1. TSE Solar Thermal Test and Certification Laboratory
  2. Harran University GAP YENEV Solar Thermal Test and Certification Laboratory

Status of the Market for Solar Buildings


Solar buildings are just in R&D and demonstration phases and only passive solar architecture is mature in Turkey. There is no visible market as of now. The National Building Energy Performance Directive of Turkey on the other hand strongly encourages the use of renewable energy, especially solar in buildings (1,2). It promotes solar energy integration in Building Energy Certification. The ‘National Secure Green Building Certification’ by the Turkish Standard Institute (TSE) also remarkably counts solar energy use in buildings (3).


  1. Regulation of Energy Performance of Buildings. Published in Official Gazette with the Number of 27075 on 05.12.2008 (in Turkish).
  2. National Building Energy Performance Calculation Methodology. Annex I: Net Energy. Published in Official Gazette with the Number of 27778 on 07.12.2010 (in Turkish).


Market Size and Trends

Passive solar technologies (i.e., solar orientation, Trombe wall) are common in Turkey.  Active solar cooling systems exist in a few hotels exist. Thermal storage is gaining in importance.  

Main Market Drivers

Although the market is not formed yet, there are main reasons for the interest in solar integrated buildings. The most important market drivers are that buildings consume the majority of country’s energy and electricity/natural gas prices are relatively high. The existence of more nearly 9 million buildings, of which 90% are residential, in the country signals tremendous potential for solar energy integration. The National Building Energy Performance Directive of Turkey therefore strongly encourages the use of renewable energy, especially solar in buildings. A green certificate scheme is currently under consideration by the policy makers in Turkey. If applied, such a scheme can help subsidize the user of solar energy and reflect some of the external costs of fossil fuel-based power generation.

A comprehensive study of the residential buildings and dwellings across Turkey was undertaken by the Turkish Statistical Institute for the year 2011. According to the study, 20% of the population resided in buildings with one floor, 19.5% of the population resided in buildings with 2 floors, 11.9% of the population resided in buildings with 3 floors, and 23.1% of the population resided in the dwellings located in buildings with 6 or more floors. The average number of floors in a building was 4.  These numbers imply that almost 75% of the existing buildings are low rise, allowing much easier integration of solar thermal energy.

Main key barrier in  solar heating system application in buildings is that there is no incentive/support scheme by regulations.

More information:

  • G. Bavbek (2015), ‘Solar Photovoltaic Market in Turkey: Prospects and Challenges’, EDAM Climate Action Paper Series 2015/1
  • Ministry of Energy and Natural Resources(2014), ‘Turkey National Renewable Energy Action Plan’, p. 29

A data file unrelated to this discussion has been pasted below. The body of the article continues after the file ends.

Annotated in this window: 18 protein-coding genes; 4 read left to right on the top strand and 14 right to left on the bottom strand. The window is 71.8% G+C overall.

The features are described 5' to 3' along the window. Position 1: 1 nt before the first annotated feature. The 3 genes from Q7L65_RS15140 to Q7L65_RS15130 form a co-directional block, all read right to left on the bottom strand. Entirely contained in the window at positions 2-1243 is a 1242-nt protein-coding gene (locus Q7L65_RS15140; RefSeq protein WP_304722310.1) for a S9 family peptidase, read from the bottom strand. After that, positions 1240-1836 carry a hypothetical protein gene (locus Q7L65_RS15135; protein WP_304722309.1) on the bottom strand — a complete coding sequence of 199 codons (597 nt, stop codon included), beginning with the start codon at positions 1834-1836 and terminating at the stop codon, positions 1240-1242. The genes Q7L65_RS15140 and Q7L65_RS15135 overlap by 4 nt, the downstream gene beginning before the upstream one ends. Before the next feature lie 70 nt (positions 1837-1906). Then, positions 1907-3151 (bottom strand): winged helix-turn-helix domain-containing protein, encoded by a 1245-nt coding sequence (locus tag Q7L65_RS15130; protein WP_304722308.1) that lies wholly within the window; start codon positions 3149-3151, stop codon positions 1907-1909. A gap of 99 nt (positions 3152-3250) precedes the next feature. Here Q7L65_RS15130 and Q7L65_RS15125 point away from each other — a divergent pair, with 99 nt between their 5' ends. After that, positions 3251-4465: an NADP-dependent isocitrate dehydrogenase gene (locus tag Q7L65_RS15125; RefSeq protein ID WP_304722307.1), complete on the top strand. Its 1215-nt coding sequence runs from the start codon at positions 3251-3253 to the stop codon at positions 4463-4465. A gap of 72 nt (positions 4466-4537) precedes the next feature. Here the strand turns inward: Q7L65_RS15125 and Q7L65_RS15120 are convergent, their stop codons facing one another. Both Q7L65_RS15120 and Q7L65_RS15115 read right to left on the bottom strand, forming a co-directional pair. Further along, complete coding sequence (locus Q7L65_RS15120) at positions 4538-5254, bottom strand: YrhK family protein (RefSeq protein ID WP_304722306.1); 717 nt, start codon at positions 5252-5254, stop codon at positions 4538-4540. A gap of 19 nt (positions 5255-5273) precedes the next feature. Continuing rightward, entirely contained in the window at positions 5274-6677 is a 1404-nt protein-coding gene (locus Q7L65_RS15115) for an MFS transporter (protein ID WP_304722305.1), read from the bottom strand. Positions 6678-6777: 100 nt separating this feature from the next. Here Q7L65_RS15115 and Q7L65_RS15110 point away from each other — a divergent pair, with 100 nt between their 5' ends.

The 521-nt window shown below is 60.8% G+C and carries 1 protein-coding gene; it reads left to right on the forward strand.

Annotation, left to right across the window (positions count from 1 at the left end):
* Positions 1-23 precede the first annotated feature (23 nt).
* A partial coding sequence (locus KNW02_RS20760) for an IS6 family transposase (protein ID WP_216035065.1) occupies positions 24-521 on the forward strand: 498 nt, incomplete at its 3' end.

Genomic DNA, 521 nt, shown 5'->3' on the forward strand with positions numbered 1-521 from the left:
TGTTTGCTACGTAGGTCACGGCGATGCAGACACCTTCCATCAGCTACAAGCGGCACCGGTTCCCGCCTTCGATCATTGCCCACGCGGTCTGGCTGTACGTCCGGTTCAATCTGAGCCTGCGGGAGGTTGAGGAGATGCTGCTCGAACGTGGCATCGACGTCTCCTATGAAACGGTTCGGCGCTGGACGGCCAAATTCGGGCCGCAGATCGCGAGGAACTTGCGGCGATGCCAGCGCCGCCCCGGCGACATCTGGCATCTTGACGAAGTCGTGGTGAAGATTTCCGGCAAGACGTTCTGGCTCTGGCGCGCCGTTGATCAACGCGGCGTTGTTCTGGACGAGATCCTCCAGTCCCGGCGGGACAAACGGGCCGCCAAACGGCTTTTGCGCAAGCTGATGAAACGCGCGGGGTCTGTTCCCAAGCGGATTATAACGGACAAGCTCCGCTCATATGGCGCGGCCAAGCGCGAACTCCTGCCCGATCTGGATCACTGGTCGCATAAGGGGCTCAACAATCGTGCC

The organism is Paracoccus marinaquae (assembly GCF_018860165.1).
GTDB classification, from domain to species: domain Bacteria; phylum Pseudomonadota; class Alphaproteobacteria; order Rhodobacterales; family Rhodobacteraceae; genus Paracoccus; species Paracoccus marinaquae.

• T. Keskin (2010), ‘The Buildings Sector Current Situation Evaluation Report’, p. 8
  • Turkish Statistical Institute (2013), ‘Population and Housing Census, 2011’, pp. 242-243
  • Solar Heating and Cooling for Residential Applications, IEA-ETSAP and IRENA Technology Brief R12 – January 2015




No credible information yet exists.


No credible information yet exists.

Other Key Topics

Global Virtual Testbed Laboratory for Solar Buildings is being established by Harran University GAP Renewable Energy and Energy Efficiency (GAP YENEV) Center. The laboratory will be ready to test solar building components in 2017.

More information:

R&D Activities

R&D Programmes

Building Energy Performance Directive of Turkey promotes  renewable energy technologies in buildings. Given that the measures/actions are due to come into force in the short/medium term (1 or 2 years) the promotion would be guaranteed, according to Draft version National Energy Efficiency Action Plan, published in 2014-December (National Energy Efficiency Action Plan of Turkey-Draft 7,

Please also see the Support Framework section below for more information.

R&D Infrastructure

R&D Institutions
Institution Type of Institution Relevant Research Areas IEA SHC Involvement Website
Solar Energy Institute Post Graduate Education, Research and Development All areas in solar energy none yet
Harran University GAP YENEV Center Applied Research and Development Center Solar heating, cooling and CSP systems candidate for some active tasks
ODTU MATPUM Center Applied Research and Development Center Solar buildings and sustainable materials none yet

Actual Innovations

  1. Solar thermal air-conditioning in a Turkish hotel
    Since 2004, 180 m2 of solar thermal parabolic trough collectors at a hotel in Turkey produce heat at 180°C to drive a thermally driven cooling machine and to provide steam for the hotel laundry. The cooling machine is the first example of a double-effect absorption chiller. It has a cooling capacity of 116 kW and a COP (Coefficient of Performance) of > 1,2. Back-up is provided through a LPG-fired conventional boiler (1).
  2. Photovoltaic and Thermal Hybrid Collector (PV/T)
    An innovative PV/T hybrid solar collector by Turkish manufacturer Solimpex was designed, tested and manufactured for commercial use. The patent application of the PV/T has been done and still in process (2).